Can ARRIVE Be Even More Human?

Recently, Gillman and colleagues suggested in PLOS Biology that the ARRIVE guidelines should be even more like guidelines for human randomised controlled trials, which require public registration of studies before they are performed [33]. This may be impractical, however, because animal studies often involve not a single experiment, as in a clinical trial, but a series of experiments that may evolve sometimes over a number of years. Public registration of experiments would also require a change in the patenting process, which often requires non-disclosure of the invention for patent validity. In addition, the results from animal experiments are crucial when filing patents. Changes to the requirements for reporting of animal experiments within patents might achieve the desired effect of giving translational animal studies transparency if they are to be used to support drug development for humans. The patent process does not currently have the perceived rigor of the peer-review process, as patents are judged from a legal perspective, but a consistent reporting standard could easily be adopted. This would require government support, but it would be in the public interest to uphold high-quality reporting standards. As universities want to exploit the inventions of their scientists, there would also be an incentive to adopt common reporting standards for the publishing and patenting worlds. As an initial step, the priority is that researchers adopt core elements of quality experimental design and reporting [12],[13].

Supporting Information

Table S1.

Search results for statistical analysis of EAE data. Results of a PubMed search using the term “experimental encephalomyelitis” during a six-month time period between 1 December 2011 and 31 May 2012.



Table S2.

Search results for statistical analysis of EAE data in high-impact-factor journals. Results of a PubMed search using the term “experimental encephalomyelitis” during a time period between 1 January 2010 and 31 August 2012 in Nature journals, Cell, and Science.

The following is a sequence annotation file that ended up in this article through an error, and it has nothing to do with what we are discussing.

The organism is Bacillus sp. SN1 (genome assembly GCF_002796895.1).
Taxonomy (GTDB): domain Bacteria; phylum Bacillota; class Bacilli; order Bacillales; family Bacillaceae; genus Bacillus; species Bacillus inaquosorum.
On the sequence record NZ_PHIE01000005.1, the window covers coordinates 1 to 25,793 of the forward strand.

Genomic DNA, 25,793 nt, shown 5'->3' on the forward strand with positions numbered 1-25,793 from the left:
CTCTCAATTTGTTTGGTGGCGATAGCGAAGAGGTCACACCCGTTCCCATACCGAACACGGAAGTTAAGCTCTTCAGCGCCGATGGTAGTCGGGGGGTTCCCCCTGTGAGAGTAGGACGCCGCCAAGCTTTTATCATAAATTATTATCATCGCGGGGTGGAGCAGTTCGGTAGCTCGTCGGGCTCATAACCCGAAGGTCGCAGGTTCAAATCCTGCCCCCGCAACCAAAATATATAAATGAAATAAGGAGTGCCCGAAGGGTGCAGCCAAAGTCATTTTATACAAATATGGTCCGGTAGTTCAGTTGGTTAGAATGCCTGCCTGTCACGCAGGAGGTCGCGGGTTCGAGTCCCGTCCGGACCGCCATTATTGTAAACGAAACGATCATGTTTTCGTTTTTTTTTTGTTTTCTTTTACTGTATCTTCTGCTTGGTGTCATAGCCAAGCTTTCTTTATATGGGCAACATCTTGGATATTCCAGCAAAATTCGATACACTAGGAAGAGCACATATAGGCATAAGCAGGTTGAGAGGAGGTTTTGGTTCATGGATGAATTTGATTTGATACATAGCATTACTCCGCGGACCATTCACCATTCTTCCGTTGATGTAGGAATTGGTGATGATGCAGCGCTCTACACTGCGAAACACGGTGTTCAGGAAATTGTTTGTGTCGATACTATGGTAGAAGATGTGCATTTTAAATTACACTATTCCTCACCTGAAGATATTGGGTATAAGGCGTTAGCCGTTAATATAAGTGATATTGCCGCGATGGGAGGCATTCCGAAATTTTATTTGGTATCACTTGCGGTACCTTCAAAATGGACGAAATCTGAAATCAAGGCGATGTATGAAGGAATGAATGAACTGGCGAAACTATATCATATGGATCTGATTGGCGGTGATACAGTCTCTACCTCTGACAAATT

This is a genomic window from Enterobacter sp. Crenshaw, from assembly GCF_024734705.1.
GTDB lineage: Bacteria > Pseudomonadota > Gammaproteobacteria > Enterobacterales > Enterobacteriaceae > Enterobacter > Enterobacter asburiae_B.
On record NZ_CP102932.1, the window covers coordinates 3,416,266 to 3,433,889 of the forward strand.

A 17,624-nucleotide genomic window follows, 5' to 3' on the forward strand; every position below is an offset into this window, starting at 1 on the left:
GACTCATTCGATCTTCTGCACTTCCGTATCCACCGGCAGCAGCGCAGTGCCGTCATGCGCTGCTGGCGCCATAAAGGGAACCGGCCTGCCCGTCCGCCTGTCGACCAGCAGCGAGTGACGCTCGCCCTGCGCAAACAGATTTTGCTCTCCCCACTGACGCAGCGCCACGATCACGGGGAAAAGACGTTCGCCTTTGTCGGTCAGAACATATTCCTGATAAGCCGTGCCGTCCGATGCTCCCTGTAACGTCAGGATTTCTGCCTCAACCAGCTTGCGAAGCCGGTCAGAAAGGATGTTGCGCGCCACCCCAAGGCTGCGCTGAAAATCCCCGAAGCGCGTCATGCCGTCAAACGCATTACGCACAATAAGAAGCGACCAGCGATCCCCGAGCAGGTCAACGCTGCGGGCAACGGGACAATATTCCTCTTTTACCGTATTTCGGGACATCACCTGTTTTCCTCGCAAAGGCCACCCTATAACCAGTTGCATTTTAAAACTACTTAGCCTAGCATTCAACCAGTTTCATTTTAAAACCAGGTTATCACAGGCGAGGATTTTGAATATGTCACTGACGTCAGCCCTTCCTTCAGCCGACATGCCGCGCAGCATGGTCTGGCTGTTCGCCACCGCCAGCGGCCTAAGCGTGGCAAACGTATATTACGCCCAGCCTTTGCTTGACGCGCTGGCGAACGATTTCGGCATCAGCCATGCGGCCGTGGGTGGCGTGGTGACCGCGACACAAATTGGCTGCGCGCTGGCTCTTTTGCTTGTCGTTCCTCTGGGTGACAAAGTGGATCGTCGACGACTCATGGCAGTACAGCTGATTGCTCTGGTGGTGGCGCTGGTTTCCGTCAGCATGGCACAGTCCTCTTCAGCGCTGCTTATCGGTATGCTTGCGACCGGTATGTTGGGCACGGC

Table S3.

Search results for analysis of reporting outcomes in EAE publications. Results of a PubMed search using the term “experimental encephalomyelitis” during a two-year period for PLOS journals before (29 June 2008–28 June 2010) and after (29 June 2010–28 June 2012) endorsement of the ARRIVE guidelines, and for Nature journals before (1 February 2009–31 January 2011) and after (1 February 2011–31 January 2013) endorsement of the ARRIVE guidelines.



Text S1.

Supplementary methods and results. Search methods, statistical analysis, and reporting outcomes.



Author Contributions

The author(s) have made the following declarations about their contributions: Conceived and designed the experiments: DB KL AS SA. Performed the experiments: DB KL AS SA. Analyzed the data: DB KL AS SA. Wrote the paper: DB KL AS SA.


  1. 1. Cumberland Consensus Working Group (2009) Cheeran B, Cohen L, Dobkin B, Ford G, et al. (2009) The future of restorative neurosciences in stroke: driving the translational research pipeline from basic science to rehabilitation of people after stroke. Neurorehabil Neural Repair 23: 97–107. doi: 10.1177/1545968308326636
  2. 2. Vesterinen HM, Sena ES, Ffrench-Constant C, Williams A, Chandran S, et al. (2010) Improving the translational hit of experimental treatments in multiple sclerosis. Mult Scler 16: 1044–1055. doi: 10.1177/1352458510379612
  3. 3. Billiau A, Heremans H, Vandekerckhove F, Dijkmans R, Sobis H, et al. (1988) Enhancement of experimental allergic encephalomyelitis in mice by antibodies against IFN-gamma. J Immunol 140: 1506–1510.
  4. 4. Baker D, Butler D, Scallon BJ, O'Neill JK, Turk JL, et al. (1994) Control of established experimental allergic encephalomyelitis by inhibition of tumor necrosis factor (TNF) activity within the central nervous system using monoclonal antibodies and TNF receptor-immunoglobulin fusion proteins. Eur J Immunol 24: 2040–2048. doi: 10.1002/eji.1830240916
  5. 5. Panitch HS, Hirsch RL, Haley AS, Johnson KP (1987) Exacerbations of multiple sclerosis in patients treated with gamma interferon. Lancet 1: 893–895. doi: 10.1016/s0140-6736(87)92863-7
  6. 6. The Lenercept Multiple Sclerosis Study Group (1999) TNF neutralization in MS: results of a randomized, placebo-controlled multicenter study. The Lenercept Multiple Sclerosis Study Group and The University of British Columbia MS/MRI Analysis Group. Neurology 53: 457–465. doi: 10.1212/01.wnl.0000406608.85830.82
  7. 7. Baker D, Gerritsen W, Rundle J, Amor S (2011) Critical appraisal of animal models of multiple sclerosis. Mult Scler 17: 647–657. doi: 10.1177/1352458511398885
  8. 8. Compston A, Coles A (2002) Multiple sclerosis. Lancet 359: 1221–1231. doi: 10.1016/s0140-6736(02)08220-x
  9. 9. Kilkenny C, Parsons N, Kadyszewski E, Festing MFW, Cuthill IC, et al. (2009) Survey of the quality of experimental design, statistical analysis and reporting of research using animals. PLoS ONE 4: e7824 doi:10.1371/journal.pone.0007824.
  10. 10. Kilkenny C, Browne WJ, Cuthill IC, Emerson M, Altman DG (2010) Improving bioscience research reporting: the ARRIVE guidelines for reporting animal research. PLoS Biol 8: e1000412 doi:10.1371/journal.pbio.1000412.
  11. 11. National Research Council Institute for Laboratory Animal Research (2011) Guidance for the description of animal research in scientific publications. Washington (District of Columbia): National Academies Press.